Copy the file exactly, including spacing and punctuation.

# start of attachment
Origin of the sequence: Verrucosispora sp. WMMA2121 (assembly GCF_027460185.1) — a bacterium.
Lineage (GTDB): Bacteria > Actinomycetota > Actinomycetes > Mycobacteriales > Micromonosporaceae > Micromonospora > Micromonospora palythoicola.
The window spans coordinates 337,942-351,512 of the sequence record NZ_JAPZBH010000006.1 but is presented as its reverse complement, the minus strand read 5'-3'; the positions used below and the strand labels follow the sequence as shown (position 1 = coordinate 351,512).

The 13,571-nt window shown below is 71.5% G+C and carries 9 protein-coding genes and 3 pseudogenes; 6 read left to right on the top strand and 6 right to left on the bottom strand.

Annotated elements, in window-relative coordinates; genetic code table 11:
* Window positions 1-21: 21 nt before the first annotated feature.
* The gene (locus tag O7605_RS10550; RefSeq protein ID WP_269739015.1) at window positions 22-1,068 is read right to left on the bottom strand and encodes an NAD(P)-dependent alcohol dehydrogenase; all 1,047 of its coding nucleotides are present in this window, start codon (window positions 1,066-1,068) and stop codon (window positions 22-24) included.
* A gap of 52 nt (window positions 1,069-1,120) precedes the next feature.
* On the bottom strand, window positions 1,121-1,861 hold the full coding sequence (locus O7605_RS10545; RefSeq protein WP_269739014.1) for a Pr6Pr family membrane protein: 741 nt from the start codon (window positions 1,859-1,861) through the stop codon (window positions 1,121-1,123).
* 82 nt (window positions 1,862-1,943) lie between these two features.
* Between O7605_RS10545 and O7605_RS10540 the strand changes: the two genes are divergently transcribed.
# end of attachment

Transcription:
Origin of the sequence: Verrucosispora sp. WMMA2121 (assembly GCF_027460185.1) — a bacterium.
Lineage (GTDB): Bacteria > Actinomycetota > Actinomycetes > Mycobacteriales > Micromonosporaceae > Micromonospora > Micromonospora palythoicola.
The window spans coordinates 337,942-351,512 of the sequence record NZ_JAPZBH010000006.1 but is presented as its reverse complement, the minus strand read 5'-3'; the positions used below and the strand labels follow the sequence as shown (position 1 = coordinate 351,512).

The 13,571-nt window shown below is 71.5% G+C and carries 9 protein-coding genes and 3 pseudogenes; 6 read left to right on the top strand and 6 right to left on the bottom strand.

Annotated elements, in window-relative coordinates; genetic code table 11:
* Window positions 1-21: 21 nt before the first annotated feature.
* The gene (locus tag O7605_RS10550; RefSeq protein ID WP_269739015.1) at window positions 22-1,068 is read right to left on the bottom strand and encodes an NAD(P)-dependent alcohol dehydrogenase; all 1,047 of its coding nucleotides are present in this window, start codon (window positions 1,066-1,068) and stop codon (window positions 22-24) included.
* A gap of 52 nt (window positions 1,069-1,120) precedes the next feature.
* On the bottom strand, window positions 1,121-1,861 hold the full coding sequence (locus O7605_RS10545; RefSeq protein WP_269739014.1) for a Pr6Pr family membrane protein: 741 nt from the start codon (window positions 1,859-1,861) through the stop codon (window positions 1,121-1,123).
* 82 nt (window positions 1,862-1,943) lie between these two features.
* Between O7605_RS10545 and O7605_RS10540 the strand changes: the two genes are divergently transcribed.